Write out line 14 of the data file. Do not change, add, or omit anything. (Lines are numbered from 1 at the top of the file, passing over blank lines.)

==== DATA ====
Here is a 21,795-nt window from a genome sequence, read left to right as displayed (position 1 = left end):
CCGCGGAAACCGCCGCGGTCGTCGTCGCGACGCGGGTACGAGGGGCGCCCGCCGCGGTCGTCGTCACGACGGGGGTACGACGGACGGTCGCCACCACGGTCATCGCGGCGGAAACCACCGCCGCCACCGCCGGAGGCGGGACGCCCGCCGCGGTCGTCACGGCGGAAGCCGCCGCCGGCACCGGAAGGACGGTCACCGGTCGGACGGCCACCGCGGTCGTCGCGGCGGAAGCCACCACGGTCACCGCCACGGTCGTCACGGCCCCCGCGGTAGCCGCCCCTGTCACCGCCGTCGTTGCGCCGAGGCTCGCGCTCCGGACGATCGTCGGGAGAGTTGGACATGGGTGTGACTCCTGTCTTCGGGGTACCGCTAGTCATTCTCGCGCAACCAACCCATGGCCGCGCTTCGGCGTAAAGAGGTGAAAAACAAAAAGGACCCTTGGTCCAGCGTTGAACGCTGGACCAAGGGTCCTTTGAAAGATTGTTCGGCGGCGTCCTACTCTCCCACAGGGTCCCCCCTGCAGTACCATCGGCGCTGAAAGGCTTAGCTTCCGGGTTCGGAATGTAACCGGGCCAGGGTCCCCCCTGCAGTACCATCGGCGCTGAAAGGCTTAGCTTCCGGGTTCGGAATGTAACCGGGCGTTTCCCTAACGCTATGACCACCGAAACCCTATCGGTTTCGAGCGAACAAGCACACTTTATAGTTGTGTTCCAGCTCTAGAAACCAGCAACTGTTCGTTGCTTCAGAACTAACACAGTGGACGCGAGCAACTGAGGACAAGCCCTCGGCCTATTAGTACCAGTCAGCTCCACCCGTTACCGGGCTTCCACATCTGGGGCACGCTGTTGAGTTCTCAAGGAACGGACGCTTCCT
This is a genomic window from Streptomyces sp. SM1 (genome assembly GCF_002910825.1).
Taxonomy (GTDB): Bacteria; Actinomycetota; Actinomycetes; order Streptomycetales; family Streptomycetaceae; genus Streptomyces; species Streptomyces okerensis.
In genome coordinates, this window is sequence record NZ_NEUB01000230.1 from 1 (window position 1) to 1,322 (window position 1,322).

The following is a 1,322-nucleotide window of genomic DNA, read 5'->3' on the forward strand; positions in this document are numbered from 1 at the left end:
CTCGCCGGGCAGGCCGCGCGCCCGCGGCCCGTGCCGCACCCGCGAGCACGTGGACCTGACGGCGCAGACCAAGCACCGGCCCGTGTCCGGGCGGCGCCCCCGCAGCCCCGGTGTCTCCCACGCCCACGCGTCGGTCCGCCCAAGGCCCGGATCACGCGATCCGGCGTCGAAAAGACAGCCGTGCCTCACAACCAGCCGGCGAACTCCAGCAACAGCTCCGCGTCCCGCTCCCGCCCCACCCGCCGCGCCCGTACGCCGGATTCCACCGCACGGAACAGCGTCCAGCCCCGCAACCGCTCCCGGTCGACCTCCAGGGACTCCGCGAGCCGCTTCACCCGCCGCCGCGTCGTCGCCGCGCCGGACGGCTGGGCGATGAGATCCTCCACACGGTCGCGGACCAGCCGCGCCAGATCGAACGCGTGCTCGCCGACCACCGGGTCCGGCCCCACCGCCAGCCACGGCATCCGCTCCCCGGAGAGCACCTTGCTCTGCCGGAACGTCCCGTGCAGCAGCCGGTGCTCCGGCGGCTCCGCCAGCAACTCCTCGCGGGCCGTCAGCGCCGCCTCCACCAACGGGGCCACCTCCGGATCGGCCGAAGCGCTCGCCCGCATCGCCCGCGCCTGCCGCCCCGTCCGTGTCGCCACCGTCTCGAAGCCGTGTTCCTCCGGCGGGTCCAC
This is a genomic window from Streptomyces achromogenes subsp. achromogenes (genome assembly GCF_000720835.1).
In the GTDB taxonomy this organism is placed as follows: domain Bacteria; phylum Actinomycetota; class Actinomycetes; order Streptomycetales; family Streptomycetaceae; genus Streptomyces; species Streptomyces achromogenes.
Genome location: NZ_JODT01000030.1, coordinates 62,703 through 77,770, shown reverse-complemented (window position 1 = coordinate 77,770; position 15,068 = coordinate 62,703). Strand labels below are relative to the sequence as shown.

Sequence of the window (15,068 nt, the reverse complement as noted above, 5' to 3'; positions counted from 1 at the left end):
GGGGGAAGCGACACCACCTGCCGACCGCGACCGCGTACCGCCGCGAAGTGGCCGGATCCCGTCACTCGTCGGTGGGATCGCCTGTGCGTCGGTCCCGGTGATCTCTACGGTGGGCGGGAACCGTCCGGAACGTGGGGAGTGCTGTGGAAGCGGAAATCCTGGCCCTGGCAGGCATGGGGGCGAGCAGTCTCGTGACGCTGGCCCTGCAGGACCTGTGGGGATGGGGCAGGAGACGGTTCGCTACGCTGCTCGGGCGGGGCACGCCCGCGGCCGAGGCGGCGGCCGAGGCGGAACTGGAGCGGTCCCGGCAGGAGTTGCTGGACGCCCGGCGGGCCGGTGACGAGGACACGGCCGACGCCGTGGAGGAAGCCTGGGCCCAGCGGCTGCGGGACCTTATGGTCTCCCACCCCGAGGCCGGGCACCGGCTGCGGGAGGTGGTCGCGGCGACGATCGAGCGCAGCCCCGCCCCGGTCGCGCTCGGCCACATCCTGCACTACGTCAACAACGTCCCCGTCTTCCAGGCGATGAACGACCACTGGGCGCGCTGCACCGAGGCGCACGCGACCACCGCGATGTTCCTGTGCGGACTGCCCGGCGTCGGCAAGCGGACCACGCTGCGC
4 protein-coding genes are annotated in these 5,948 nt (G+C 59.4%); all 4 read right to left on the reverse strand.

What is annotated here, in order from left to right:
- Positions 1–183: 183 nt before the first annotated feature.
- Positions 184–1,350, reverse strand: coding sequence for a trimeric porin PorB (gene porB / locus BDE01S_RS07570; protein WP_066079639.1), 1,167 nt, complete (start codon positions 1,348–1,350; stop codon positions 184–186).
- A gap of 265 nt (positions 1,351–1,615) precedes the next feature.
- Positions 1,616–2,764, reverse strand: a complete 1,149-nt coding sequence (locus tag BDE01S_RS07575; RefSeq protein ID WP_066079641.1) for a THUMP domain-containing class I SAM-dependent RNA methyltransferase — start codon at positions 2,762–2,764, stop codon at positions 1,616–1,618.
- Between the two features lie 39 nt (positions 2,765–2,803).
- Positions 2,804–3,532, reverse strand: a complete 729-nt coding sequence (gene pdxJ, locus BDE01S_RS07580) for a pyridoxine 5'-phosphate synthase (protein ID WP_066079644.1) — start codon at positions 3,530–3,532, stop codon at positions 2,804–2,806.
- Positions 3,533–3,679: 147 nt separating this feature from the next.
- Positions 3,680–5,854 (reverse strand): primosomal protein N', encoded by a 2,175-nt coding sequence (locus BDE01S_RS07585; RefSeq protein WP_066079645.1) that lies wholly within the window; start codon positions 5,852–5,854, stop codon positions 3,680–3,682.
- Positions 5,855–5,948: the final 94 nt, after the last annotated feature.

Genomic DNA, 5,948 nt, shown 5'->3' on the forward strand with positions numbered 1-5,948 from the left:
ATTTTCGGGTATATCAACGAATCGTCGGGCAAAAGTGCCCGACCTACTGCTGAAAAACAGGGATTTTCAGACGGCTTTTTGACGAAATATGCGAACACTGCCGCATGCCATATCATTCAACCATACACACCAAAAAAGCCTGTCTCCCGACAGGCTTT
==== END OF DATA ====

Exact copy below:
What is annotated here, in order from left to right: